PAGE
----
Crowds gather last night at Ground Zero in celebration of Bin Laden's death. (AP Photo)
I went to bed early last night, dozing off half-way through Game of Thrones after a nice long day of comradery, BBQ, music, and sports with friends. A typical Spring Sunday somewhere in America. Well rested, I woke up at 6:30am to a sun drenched sky, with the chirping of birds outside my Cambridge window serving as an alarm clock. Wiping the sleep out of my eyes, I walked down to the dojo (what others may call their office) to begin formulating my post for this morning's SawxBlog entry. Lord knows I had plenty to write about, between Crawford's walk off at Fenway, to the Celtic's sketchy & sloppy playoff game in Miami. I figured the post would write itself, and I was right, I just didn't realize sports would be absent from it. Per my morning tradition, I went to the New York Times website to be greeted with stunning news staring at me in all caps. "BIN LADEN IS DEAD"
Now this was unexpected and shocking. Bin Laden had turned into a real life Keyser Söze for the American psyche, and seemed more mythical than real. We'd seen grainy footage of him touting an AK-47 through forgotten caves speaking on the ill's of America and claiming war on our land. But that real Bin Laden, while still hated with a vehement venom, had given way to more of a parody than anything. He was something to be mocked on Saturday Night Live or in some low budget teen movie, and for a lot of American's his capture seemed as evasive as Castro's.
I moved to Boston on September 9th, 2001 - just two short days before the tragic and confusing times of 9/11. I had just put myself through college, becoming the first in my immediate family to earn a degree, and was bright eyed, optimistic, and as hopeful as any 21 year old could be. I had a job all but lined up with a local record label, and was going to crash of the couch of two gracious friends until I got my feet on the ground. Then the planes were hijacked. The towers came down. The Pentagon burned, and thousands of civilian's died in horrific and cataclysmic ways. America, for the next couple of weeks got really, really weird. I remember standing on the roof of my Allston apartment as F-16 fighter jets continually circled over Boston, buzzing my thoughts with their crackling jets as tears streamed down my cheeks. I cried for the loss of life. I cried for the great city of New York. I cried for the loss of innocence. I cried for the uncertainty my life had been sprung into. Just two weeks prior I interviewed for a job basically in the shadow of the Towers, over at Columbia University, and my getting that job or not was the difference between Boston and New York.
The 9/11 attacks delayed the start of my career by years. The job I had lined up fell through, and I ended up sleeping on that couch for 12 months, working various odd jobs to barely scrape by. I was lucky though. I had lost no one that day, I still had my education, and lived in what I consider to be a great country, with great people. You can't achieve the American Dream without struggle, and while times were hard for a lot after that day, people banded together and helped one another out.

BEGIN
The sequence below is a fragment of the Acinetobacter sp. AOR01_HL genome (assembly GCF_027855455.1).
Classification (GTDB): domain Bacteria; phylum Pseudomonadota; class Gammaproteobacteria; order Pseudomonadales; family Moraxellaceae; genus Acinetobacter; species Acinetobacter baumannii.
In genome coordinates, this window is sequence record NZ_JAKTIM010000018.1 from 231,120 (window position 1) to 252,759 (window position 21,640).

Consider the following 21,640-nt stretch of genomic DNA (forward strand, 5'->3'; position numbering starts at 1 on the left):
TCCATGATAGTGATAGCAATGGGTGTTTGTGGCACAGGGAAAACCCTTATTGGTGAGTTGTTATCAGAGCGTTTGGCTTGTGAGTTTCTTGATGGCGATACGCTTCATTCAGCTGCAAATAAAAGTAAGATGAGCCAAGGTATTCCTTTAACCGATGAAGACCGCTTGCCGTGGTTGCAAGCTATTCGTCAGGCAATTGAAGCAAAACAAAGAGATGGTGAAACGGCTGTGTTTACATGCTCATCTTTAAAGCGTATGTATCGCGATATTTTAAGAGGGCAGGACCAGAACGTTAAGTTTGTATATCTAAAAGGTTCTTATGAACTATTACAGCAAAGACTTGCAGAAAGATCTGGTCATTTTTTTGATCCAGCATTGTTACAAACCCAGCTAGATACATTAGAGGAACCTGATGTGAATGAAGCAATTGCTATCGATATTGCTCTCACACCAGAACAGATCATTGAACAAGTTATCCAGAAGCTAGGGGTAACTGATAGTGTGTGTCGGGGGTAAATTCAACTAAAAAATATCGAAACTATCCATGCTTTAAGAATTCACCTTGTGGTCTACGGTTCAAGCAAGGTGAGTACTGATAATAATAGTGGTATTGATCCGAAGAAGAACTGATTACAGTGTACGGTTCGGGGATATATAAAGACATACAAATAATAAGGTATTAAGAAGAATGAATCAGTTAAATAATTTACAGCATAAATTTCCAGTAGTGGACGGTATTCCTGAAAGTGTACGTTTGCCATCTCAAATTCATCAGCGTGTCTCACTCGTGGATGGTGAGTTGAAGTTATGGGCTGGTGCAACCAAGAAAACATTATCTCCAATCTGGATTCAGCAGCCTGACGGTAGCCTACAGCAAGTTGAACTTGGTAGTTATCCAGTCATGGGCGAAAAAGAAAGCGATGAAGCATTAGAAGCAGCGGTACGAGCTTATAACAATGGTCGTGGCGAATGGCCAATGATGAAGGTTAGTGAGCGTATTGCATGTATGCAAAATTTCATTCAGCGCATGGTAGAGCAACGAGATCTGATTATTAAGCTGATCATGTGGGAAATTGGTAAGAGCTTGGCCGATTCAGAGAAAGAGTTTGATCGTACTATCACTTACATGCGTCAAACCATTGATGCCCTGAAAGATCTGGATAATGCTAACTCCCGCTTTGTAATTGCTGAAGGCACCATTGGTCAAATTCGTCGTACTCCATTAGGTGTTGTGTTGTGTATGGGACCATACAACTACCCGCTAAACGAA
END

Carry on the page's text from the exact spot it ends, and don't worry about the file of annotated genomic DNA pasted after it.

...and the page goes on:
I was never comfortable with the faux Patriotism that people emitted afterwards though. I wasn't, and am not, comfortable with the creation of Homeland Security as a result. I wasn't comfortable with my privacy being sacrificed in order to be "safe". I wasn't comfortable with how 9/11 was dressed up like a Prom Queen and used as an excuse for things that had nothing to do with that tragic day. Bin Laden may be dead now, but when you're taking off your shoes at the airport, or hearing announcements on the Terror Level over loud speakers that's a direct result of his legacy. I'm glad that Bin Laden was finally made to pay for his actions, and I do believe it's some-sort of justice. I just don't like to cheer or wave flags when people get shot in the head, maybe I'm not Roman enough. But those crowds gathering last night chanting "USA! USA!" like they just left Lake Placid sure reminded me of the crowds gathering after 9/11 - and those crowds made me very uneasy.
I hope this brings some solace to those who lost people ten years ago, and also honor to the brave kids who've sacrificed their lives and time in pursuit of Bin Laden and his cronies. I just have a lot of mixed emotions on what has happened since the Towers went down. I'm glad this chapter's over that's for sure, but the fear Bin Laden created, and the way that fear was further manipulated in this country are still alive and breathing, and that kinda makes me feel like a 21 year old, standing on a roof in Allston.